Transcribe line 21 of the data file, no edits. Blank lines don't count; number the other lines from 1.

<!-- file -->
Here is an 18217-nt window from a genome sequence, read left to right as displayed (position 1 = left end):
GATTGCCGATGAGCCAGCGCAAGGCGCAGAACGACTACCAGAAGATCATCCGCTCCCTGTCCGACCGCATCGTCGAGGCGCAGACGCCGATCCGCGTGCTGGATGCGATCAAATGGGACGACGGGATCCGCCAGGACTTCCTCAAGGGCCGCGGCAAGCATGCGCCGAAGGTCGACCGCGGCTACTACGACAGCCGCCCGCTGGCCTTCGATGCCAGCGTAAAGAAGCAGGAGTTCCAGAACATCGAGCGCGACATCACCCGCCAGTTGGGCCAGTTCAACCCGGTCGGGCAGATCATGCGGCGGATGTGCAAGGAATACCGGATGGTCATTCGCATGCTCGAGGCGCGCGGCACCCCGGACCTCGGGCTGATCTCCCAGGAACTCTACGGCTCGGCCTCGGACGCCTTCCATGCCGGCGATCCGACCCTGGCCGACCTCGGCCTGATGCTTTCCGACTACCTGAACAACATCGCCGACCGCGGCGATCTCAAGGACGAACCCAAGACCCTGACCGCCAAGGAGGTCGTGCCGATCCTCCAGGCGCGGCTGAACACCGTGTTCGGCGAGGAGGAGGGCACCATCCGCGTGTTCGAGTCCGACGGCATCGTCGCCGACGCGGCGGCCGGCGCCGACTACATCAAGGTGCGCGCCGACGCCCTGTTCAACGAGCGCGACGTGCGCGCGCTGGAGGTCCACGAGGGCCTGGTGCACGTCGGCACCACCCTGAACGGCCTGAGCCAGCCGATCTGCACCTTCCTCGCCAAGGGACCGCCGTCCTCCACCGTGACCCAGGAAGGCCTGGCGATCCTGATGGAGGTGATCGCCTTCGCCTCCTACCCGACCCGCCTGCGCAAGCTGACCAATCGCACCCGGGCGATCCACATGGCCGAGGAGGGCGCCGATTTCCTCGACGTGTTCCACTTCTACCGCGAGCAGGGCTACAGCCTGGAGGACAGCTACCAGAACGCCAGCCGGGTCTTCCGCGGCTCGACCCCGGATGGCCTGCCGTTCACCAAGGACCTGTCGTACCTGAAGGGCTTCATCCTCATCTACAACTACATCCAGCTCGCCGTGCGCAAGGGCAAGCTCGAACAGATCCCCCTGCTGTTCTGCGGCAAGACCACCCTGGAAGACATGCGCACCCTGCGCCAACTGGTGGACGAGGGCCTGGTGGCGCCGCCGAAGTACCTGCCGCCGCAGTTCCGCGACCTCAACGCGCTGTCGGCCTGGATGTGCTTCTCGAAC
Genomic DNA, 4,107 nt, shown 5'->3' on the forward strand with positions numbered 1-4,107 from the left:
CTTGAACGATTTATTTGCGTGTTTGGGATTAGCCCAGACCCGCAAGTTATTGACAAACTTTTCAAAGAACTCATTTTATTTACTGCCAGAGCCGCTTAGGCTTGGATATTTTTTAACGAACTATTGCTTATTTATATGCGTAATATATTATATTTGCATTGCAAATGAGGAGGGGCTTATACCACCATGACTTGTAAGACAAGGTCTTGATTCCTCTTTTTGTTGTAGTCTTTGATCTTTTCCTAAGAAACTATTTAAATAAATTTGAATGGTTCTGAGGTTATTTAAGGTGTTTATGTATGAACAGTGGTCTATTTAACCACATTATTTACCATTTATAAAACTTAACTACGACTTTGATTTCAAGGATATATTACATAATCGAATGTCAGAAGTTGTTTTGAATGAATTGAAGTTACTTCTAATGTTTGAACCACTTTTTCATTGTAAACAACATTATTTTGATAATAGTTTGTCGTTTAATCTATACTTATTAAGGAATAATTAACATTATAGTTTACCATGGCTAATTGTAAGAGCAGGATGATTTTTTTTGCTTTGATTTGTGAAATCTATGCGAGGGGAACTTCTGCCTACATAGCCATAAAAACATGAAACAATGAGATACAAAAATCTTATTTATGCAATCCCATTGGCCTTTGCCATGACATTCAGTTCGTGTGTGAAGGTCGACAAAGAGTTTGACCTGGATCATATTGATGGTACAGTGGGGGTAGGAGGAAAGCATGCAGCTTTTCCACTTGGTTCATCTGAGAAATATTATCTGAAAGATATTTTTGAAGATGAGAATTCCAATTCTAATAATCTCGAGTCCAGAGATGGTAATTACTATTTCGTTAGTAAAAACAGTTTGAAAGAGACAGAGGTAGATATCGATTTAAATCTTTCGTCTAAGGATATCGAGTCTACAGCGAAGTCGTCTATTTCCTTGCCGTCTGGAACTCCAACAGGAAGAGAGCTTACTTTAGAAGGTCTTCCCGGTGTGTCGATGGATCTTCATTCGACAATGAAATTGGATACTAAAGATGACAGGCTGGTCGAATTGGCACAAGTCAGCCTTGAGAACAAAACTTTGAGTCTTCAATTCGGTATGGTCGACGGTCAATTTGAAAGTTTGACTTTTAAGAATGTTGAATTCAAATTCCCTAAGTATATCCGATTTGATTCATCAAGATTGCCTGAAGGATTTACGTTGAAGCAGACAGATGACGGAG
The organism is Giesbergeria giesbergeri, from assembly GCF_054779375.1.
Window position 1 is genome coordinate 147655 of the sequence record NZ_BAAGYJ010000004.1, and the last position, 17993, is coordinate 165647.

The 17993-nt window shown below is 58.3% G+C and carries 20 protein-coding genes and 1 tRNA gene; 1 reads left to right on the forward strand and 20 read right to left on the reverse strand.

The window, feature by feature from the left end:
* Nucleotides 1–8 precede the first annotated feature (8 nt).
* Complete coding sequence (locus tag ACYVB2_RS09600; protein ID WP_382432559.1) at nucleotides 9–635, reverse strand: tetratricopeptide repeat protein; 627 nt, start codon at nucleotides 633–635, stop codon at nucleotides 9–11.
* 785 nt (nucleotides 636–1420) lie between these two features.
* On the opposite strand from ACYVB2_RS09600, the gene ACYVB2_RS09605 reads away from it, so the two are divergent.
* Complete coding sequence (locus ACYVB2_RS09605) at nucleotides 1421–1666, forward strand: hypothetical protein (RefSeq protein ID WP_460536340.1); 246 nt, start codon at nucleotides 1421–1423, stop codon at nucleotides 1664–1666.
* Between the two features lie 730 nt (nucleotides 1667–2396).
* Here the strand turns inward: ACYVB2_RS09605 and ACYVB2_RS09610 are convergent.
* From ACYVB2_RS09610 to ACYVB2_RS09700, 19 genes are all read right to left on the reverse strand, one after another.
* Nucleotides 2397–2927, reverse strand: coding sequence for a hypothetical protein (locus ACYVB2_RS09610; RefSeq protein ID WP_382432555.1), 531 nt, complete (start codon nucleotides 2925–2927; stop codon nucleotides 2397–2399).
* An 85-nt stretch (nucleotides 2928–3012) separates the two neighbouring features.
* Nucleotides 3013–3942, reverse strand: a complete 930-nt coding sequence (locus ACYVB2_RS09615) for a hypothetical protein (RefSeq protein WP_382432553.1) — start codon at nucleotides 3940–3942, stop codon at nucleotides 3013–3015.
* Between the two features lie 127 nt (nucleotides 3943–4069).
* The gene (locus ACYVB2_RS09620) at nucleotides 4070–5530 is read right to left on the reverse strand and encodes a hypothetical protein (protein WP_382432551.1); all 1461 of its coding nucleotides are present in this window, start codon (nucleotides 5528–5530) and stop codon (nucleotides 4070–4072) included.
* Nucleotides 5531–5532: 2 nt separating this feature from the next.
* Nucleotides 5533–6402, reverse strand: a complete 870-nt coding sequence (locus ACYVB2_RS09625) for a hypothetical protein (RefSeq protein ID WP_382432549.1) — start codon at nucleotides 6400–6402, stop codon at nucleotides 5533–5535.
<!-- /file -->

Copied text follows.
* The gene (locus ACYVB2_RS09620) at nucleotides 4070–5530 is read right to left on the reverse strand and encodes a hypothetical protein (protein WP_382432551.1); all 1461 of its coding nucleotides are present in this window, start codon (nucleotides 5528–5530) and stop codon (nucleotides 4070–4072) included.